Steven Spielberg Once Confirmed ‘Jaws’ Would Be ‘Less Scary’ If Made Today

Steven Spielberg has delivered countless blockbuster hits since his directorial debut in 1971’s Duel. But Jaws was the first one to get the kind of box office returns and critical raves the filmmaker later became known for. That movie set the tone not only for the summer movie season but also for even greater commercial successes to come in Spielberg’s career. But even he admitted the movie would be less scary if made today.

Richard Dreyfuss, Roy Scheider, and Robert Shaw on board a boat in 'Jaws'
Richard Dreyfuss, Roy Scheider, and Robert Shaw | Universal Studios

‘Jaws’ is 1 of the most beloved Steven Spielberg movies

Way back in 1975, no one knew quite what to expect from Jaws. Certainly, audiences didn’t anticipate the movie would become a pop culture phenomenon. To date, the movie has earned $471 million worldwide, according to Box Office Mojo. And its impact on blockbuster filmmaking continues to this day.

Although Jaws isn’t Spielberg’s most critically acclaimed film, it’s certainly in the conversation. The movie — along with 1977’s Star Wars — helped solidify the summer months as the go-to season for studios to release their most expensive, thrilling, and crowd-pleasing releases. Jaws‘ legacy has only grown more vital with time.

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The director admitted the downside of a ‘digital shark’

Over the years, Spielberg has been very candid about the limitations of working with the mechanical shark on Jaws. In fact, he credits that experience to why he had no interest in participating in any of the sequels. But according to reports, he also admits that his use of digital effects now would have made the movie worse.

“I’m as guilty as anyone [of relying on visual effects] because I helped to herald the digital era with Jurassic Park. But the danger is that it can be abused to the point where nothing is eye-popping anymore. The difference between making Jaws 31 years ago and War of the Worlds is that today, anything I can imagine, I can realize on film.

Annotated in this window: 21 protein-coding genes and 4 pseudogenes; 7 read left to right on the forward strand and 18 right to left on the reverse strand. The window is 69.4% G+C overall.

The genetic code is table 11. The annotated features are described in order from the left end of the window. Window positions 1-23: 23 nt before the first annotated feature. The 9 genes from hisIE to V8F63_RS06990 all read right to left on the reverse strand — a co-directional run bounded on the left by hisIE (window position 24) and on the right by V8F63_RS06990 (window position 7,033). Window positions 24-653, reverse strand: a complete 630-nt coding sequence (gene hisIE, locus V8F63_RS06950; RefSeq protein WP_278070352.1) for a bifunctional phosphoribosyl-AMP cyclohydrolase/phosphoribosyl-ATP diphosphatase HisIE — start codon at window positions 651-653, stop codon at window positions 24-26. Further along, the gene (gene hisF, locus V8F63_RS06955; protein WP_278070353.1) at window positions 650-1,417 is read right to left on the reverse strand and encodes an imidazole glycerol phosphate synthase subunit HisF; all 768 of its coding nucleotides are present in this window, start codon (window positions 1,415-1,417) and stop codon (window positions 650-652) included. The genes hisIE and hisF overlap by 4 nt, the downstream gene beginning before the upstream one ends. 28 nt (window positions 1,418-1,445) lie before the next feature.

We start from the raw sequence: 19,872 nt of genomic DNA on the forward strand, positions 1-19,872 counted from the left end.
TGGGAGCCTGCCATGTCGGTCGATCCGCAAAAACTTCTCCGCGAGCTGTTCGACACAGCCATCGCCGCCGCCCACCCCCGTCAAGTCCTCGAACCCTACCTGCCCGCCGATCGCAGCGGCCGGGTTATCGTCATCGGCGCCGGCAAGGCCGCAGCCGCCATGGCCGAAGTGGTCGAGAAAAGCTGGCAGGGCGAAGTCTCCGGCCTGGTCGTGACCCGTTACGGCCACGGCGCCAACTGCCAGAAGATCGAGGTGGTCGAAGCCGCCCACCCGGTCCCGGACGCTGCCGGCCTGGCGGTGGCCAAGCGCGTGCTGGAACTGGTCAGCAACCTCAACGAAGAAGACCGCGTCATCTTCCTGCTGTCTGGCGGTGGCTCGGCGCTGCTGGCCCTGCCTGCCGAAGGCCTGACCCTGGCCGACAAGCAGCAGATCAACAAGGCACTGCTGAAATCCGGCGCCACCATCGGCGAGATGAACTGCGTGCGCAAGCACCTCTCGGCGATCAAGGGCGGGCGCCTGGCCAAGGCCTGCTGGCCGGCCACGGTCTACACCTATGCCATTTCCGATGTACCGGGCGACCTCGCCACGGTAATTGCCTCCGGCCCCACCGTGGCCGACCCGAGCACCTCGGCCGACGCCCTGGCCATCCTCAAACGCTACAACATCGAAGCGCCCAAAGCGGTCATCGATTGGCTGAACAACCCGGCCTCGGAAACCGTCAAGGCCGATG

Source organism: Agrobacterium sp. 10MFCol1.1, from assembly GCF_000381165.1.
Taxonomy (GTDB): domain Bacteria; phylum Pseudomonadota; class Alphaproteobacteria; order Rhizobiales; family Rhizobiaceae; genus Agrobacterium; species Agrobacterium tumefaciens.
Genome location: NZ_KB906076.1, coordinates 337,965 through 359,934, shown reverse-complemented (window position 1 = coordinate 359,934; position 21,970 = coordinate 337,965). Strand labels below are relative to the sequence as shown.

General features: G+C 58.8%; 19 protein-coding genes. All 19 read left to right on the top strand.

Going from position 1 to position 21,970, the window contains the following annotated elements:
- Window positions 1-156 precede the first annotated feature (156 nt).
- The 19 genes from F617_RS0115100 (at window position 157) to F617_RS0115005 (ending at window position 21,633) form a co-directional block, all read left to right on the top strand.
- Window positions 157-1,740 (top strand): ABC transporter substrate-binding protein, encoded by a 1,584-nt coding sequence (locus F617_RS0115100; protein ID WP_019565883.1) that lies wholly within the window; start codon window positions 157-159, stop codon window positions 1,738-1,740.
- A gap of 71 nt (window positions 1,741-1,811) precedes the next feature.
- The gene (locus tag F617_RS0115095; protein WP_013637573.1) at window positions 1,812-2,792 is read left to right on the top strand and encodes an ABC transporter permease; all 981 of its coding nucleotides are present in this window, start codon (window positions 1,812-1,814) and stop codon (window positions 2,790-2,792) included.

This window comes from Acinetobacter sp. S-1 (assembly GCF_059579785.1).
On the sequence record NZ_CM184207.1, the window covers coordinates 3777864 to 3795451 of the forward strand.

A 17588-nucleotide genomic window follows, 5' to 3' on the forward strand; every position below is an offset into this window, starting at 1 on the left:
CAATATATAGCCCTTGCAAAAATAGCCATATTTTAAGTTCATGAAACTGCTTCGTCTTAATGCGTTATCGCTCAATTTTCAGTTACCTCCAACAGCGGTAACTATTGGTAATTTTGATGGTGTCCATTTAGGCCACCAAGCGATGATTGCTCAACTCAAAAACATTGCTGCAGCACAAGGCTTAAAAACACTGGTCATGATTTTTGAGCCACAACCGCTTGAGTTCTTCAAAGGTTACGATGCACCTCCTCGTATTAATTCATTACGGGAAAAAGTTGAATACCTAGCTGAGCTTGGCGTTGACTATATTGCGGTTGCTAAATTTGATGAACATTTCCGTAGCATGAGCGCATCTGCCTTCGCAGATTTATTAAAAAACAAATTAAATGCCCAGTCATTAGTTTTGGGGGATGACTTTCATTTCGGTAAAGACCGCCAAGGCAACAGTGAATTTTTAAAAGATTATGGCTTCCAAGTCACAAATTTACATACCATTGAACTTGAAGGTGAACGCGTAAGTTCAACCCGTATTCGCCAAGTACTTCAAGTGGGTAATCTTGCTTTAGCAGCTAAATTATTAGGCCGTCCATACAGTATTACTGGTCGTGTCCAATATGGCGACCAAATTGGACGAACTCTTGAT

Then, when my mechanical shark was being repaired and I had to shoot something, I had to make the water scary. I relied on the audience’s imagination, aided by where I put the camera. Today, it would be a digital shark. It would cost a hell of a lot more but never break down. As a result, I probably would have used it four times as much, which would have made the film four times less scary. Jaws is scary because of what you don’t see, not because of what you do. We need to bring the audience back into partnership with storytelling.

The sequels to Jaws definitely helped prove Spielberg’s point. With poorer visual effects and less compelling stories, what became the Jaws franchise is a testament to the “less is more” approach to visual effects. Meanwhile, Spielberg’s movie remains as beloved now as ever before.

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Steven Spielberg’s ‘West Side Story’ releases in 2021

With everything Spielberg has accomplished to date, fans might assume there’s little new he can do. And yet, 2021 brings his entrance into a whole new genre: musicals. After decades of wanting to make a movie musical of his own, Spielberg offers his take of the 1961 classic West Side Story.

The film — which stars Rachel Zegler and Ansel Elgort — might not have the digital effects that Jaws 2021 would have. But Spielberg is sure to bring his filmmaking flair to the forefront. The director has spoken about why he feels the story is due for a revisit. Fans will get their chance to see West Side Story on Dec. 10, 2021.